The Bartlett Centre for Advanced Spatial Analysis


The DAFNI Hardware Fund powers CASA research on the impacts of major infrastructure projects

27 June 2023

Leaders in the field of smart cities from The Bartlett Centre for Advanced Spatial Analysis are using high-end servers to power the QUANT model, looking at the likely effect of large infrastructure projects such as Heathrow's 3rd runway on employment and population.

A laptop on a table alongside two screens displaying maps of the United Kingdom.

The Bartlett Centre for Advanced Spatial Analysis (CASA) recently secured funding from the DAFNI Hardware Fund to purchase servers, high-performance computers, headsets, and GPU hardware to support research projects involving large amounts of data and complex model runs.

One such project is QUANT, which allows the public to explore the impact of transport and employment changes on residential locations in the UK. Typical QUANT scenarios involve predicting residential demand following the construction of a 3rd runway at Heathrow, or the effect on travel time of a project like High Speed 2 or Crossrail.

The new hardware purchased through the DAFNI Hardware Fund has allowed researchers at CASA to build their own twin of a DAFNI node using Docker and Kubernetes, which can be used to host QUANT publicly. The model has over 8,000 zones and uses three modes of transport, which requires approximately 214 million computations of origin, destination, and cost per run. The parallel GPU threads enable significant speedup in performance.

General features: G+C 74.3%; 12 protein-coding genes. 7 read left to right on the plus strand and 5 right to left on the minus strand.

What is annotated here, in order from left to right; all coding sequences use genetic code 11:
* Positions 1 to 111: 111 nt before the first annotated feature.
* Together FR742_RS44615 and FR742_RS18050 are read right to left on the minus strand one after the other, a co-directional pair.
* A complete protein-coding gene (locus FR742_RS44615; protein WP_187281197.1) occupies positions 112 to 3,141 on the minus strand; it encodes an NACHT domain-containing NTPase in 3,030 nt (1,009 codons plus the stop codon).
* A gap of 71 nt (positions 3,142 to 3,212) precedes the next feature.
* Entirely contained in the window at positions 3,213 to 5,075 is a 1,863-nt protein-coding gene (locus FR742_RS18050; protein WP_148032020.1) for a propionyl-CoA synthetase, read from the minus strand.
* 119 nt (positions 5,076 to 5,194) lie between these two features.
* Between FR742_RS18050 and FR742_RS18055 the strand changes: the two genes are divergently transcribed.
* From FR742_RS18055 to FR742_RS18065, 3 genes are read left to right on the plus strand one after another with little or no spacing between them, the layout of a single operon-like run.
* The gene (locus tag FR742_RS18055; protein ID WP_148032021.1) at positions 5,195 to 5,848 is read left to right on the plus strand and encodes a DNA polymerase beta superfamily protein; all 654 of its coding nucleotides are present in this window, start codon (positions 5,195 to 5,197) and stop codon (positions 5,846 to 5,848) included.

A digital display showing a colour-coded map of London.

The new version of QUANT also allows for road and bus scenarios, which were not possible previously. The touch table, which is funded by the Alan Turing Institute, is used to visualise the outputs while the VR hardware allows for the visualisation of model outputs and opens up a new avenue of research that was previously impossible.

The new hardware has improved the interactivity of the website and reduced run times to seconds, allowing researchers to have an environment based on Docker and Kubernetes, which is close to the real DAFNI hardware at RAL and more flexible in terms of software development and debugging.

For further reading on the impact of the DAFNI Hardware Fund and the specific technologies used to execute the project, please view the DAFNI press release.